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That won't work if one of the harmonics is larger than the fundamental. This is more common than you might think. Trumpet spectrum: eng.cam.ac.uk/DesignOffice/mdp/electric_web/AC/02284.jpg – endolith Dec 5 '09 at 18:07
endolith, that's what I meant with "not the whole story". – Svante Dec 6 '09 at 10:25

Pretty much every answer says to do an FFT. I've written this program myself, and I found that the FFT was good at roughly identifying the strongest frequency, but that there was some "smearing" out as a result -- it's not always easy to precisely identify tiny variations from the target pitch using an FFT, particularly if the sample is short.

Erik Kallen's approach seems reasonable, but there are other approaches. What I found worked fairly well was using a combination of FFT and a simple "zero crossing" detection algorithm to narrow in upon the exact frequency of the signal.

That is, count the number of times the signal crosses the zero line in a given interval, fit that to the rough frequency "bucket" produced by the FFT, and you can get a quite precise result.

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Performing a Fourier transform will give you values for each frequency found in the sample. The more prominent the frequency, the higher the value. If you look for the largest value, you'll find your root frequency but overtones will also be present.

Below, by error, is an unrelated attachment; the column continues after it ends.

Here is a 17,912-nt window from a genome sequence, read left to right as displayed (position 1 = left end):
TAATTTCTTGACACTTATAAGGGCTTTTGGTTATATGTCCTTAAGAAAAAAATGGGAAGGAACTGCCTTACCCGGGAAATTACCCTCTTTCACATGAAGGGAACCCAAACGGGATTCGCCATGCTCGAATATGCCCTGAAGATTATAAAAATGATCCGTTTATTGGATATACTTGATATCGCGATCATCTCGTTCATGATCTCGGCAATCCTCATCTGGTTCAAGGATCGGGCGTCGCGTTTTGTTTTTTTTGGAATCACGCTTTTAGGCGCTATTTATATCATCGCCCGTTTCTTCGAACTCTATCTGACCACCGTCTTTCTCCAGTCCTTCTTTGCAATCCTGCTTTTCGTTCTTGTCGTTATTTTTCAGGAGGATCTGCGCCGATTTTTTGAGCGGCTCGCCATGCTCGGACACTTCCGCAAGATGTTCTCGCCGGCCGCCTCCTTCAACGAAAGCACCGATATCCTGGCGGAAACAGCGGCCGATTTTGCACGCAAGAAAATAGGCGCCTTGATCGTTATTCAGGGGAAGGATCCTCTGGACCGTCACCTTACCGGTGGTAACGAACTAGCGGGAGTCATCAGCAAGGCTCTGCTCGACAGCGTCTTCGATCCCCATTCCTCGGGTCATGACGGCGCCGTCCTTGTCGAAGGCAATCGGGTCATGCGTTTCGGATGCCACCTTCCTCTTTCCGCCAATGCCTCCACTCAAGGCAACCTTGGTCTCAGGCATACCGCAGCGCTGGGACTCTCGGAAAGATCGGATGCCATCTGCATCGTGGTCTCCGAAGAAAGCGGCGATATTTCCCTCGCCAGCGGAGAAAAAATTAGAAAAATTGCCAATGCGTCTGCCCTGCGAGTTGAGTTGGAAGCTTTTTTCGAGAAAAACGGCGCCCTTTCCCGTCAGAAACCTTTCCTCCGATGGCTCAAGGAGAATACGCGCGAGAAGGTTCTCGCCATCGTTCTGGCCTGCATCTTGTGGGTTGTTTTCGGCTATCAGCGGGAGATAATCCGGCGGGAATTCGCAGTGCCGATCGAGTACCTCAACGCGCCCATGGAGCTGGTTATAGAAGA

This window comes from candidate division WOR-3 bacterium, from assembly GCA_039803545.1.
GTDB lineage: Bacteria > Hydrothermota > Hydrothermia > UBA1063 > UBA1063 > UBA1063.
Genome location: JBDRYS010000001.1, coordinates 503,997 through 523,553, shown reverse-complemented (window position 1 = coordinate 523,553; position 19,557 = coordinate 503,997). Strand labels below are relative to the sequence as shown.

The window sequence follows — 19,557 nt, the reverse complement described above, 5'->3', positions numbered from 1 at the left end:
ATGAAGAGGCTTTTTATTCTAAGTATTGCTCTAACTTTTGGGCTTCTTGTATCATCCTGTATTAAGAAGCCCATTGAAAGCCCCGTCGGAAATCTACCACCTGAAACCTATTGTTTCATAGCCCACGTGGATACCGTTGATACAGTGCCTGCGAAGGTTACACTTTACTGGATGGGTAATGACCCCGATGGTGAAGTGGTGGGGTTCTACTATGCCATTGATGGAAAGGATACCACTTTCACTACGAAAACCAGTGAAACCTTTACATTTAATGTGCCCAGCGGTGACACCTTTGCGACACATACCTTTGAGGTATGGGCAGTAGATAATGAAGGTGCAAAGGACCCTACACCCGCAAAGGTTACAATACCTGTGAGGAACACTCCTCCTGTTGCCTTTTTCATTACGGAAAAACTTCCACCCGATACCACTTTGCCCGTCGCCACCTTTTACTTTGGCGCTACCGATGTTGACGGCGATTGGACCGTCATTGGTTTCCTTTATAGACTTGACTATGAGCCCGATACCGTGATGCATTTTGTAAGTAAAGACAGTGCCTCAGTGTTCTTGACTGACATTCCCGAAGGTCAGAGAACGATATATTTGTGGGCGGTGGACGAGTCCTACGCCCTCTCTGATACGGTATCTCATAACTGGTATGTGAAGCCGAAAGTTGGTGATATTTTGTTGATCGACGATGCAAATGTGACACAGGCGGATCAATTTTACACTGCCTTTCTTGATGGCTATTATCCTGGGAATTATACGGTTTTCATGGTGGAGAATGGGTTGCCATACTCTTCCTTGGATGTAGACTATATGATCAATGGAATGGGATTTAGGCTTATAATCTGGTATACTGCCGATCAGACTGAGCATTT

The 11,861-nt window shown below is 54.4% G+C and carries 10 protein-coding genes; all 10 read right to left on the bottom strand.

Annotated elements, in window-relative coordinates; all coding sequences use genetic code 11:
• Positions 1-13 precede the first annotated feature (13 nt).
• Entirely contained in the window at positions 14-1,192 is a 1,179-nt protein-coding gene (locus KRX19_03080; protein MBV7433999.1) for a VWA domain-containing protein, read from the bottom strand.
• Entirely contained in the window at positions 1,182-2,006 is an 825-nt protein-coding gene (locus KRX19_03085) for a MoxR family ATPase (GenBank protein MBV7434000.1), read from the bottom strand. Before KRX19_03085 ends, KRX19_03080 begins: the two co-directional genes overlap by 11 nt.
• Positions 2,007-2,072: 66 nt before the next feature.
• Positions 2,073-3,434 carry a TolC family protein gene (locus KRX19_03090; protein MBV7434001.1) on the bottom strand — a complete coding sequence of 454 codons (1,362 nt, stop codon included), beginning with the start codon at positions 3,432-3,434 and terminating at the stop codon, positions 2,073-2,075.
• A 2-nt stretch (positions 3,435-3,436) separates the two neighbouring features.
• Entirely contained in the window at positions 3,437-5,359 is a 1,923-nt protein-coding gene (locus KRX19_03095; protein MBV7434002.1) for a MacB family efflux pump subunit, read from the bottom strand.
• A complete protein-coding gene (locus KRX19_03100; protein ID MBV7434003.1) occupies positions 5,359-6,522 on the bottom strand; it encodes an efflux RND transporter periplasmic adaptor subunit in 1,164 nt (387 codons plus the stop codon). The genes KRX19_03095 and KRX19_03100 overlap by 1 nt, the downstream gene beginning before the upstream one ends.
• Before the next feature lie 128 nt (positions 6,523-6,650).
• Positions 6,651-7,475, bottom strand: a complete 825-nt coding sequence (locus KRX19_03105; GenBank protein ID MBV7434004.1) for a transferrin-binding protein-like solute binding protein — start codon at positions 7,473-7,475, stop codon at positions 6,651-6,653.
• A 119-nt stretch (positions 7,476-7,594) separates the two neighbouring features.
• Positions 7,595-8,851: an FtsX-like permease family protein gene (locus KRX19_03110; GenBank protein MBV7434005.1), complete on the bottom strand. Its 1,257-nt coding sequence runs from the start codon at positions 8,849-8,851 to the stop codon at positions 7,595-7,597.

If you're looking for specific frequency, using the Goertzel algorithm can be very effective.

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You'll want to capture your raw input, accumulate some samples, and then do an FFT on them. The FFT will convert your samples from time domain to frequency domain, so what it produces is a bit like a histogram of how much energy the signal contained at various frequencies.

Getting from that to "the" frequency may be a bit difficult though -- a human voice is not going to just contain a single, clean frequency of sound. Instead you'll normally have energy at a pretty fair number of different frequencies. What you'll typically do is start from about the lowest voice range, and work your way up, looking for the first (lowest) frequency at which the energy is significantly higher than the background noise.

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I've done pitch detection in the past, and the simple solution of "take an FFT and look at the peak" doesn't work at all for speech. I had fairly good luck using cepstral analysis . A lot of useful papers can be found in Lawrence Rabiner's publications. I recommend starting with "A comparative performance study of several pitch detection algorithms".

Just as a warning, it probably took me around 30-40 hours of work to get to the point where I could send a wav file into my program and have it spit out a sane number. I was also more interested in the fundamental frequency of a speaker's voice. I'm sure dealing with music will add many more wrinkles.

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You have to do an FFT of the sample and then analyze that. The two things that will complicate your analysis are:

  1. Overtones. If you sing/play the A at 440 Hz (A4), you will also get a tone at A5 (880Hz), one at E6 (1320 Hz), etc. Depending on the relative intensities at the frequencies, this tone could be perceived as an A4, A5 or E6, and detrimining the tone is not simply a matter of where the most intensity is, the human ear is more complicated than that. You could, however, guess reasonably well that it will be perceived as an A.